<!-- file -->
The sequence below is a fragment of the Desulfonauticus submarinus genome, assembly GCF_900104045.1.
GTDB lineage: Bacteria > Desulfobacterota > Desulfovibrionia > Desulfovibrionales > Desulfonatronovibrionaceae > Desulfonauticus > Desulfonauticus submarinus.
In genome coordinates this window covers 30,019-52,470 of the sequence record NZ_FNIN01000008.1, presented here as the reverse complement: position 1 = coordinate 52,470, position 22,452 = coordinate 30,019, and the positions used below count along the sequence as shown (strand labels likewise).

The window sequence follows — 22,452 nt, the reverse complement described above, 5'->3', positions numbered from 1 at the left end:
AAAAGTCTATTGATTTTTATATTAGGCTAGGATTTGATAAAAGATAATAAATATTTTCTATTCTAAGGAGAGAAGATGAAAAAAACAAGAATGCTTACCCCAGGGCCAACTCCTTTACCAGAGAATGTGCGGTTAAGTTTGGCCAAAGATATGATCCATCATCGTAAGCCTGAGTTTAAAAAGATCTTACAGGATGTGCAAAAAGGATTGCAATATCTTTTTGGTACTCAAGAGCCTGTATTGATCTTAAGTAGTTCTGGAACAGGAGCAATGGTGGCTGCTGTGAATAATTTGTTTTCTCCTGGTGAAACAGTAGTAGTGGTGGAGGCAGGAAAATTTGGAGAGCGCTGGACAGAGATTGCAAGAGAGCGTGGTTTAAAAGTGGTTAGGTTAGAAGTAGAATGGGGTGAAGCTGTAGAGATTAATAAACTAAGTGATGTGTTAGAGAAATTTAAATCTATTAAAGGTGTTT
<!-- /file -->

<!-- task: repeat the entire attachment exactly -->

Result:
The sequence below is a fragment of the Desulfonauticus submarinus genome, assembly GCF_900104045.1.
GTDB lineage: Bacteria > Desulfobacterota > Desulfovibrionia > Desulfovibrionales > Desulfonatronovibrionaceae > Desulfonauticus > Desulfonauticus submarinus.
In genome coordinates this window covers 30,019-52,470 of the sequence record NZ_FNIN01000008.1, presented here as the reverse complement: position 1 = coordinate 52,470, position 22,452 = coordinate 30,019, and the positions used below count along the sequence as shown (strand labels likewise).

The window sequence follows — 22,452 nt, the reverse complement described above, 5'->3', positions numbered from 1 at the left end:
AAAAGTCTATTGATTTTTATATTAGGCTAGGATTTGATAAAAGATAATAAATATTTTCTATTCTAAGGAGAGAAGATGAAAAAAACAAGAATGCTTACCCCAGGGCCAACTCCTTTACCAGAGAATGTGCGGTTAAGTTTGGCCAAAGATATGATCCATCATCGTAAGCCTGAGTTTAAAAAGATCTTACAGGATGTGCAAAAAGGATTGCAATATCTTTTTGGTACTCAAGAGCCTGTATTGATCTTAAGTAGTTCTGGAACAGGAGCAATGGTGGCTGCTGTGAATAATTTGTTTTCTCCTGGTGAAACAGTAGTAGTGGTGGAGGCAGGAAAATTTGGAGAGCGCTGGACAGAGATTGCAAGAGAGCGTGGTTTAAAAGTGGTTAGGTTAGAAGTAGAATGGGGTGAAGCTGTAGAGATTAATAAACTAAGTGATGTGTTAGAGAAATTTAAATCTATTAAAGGTGTTT